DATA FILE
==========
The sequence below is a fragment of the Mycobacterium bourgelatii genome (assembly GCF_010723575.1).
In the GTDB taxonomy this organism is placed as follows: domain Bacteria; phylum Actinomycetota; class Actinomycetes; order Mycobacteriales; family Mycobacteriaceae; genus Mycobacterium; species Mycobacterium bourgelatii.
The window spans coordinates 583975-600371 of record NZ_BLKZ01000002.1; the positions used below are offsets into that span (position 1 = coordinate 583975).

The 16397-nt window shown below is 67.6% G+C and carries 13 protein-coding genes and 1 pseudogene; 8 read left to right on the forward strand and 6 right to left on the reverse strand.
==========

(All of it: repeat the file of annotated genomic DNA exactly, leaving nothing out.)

The sequence below is a fragment of the Mycobacterium bourgelatii genome (assembly GCF_010723575.1).
In the GTDB taxonomy this organism is placed as follows: domain Bacteria; phylum Actinomycetota; class Actinomycetes; order Mycobacteriales; family Mycobacteriaceae; genus Mycobacterium; species Mycobacterium bourgelatii.
The window spans coordinates 583975-600371 of record NZ_BLKZ01000002.1; the positions used below are offsets into that span (position 1 = coordinate 583975).

The 16397-nt window shown below is 67.6% G+C and carries 13 protein-coding genes and 1 pseudogene; 8 read left to right on the forward strand and 6 right to left on the reverse strand.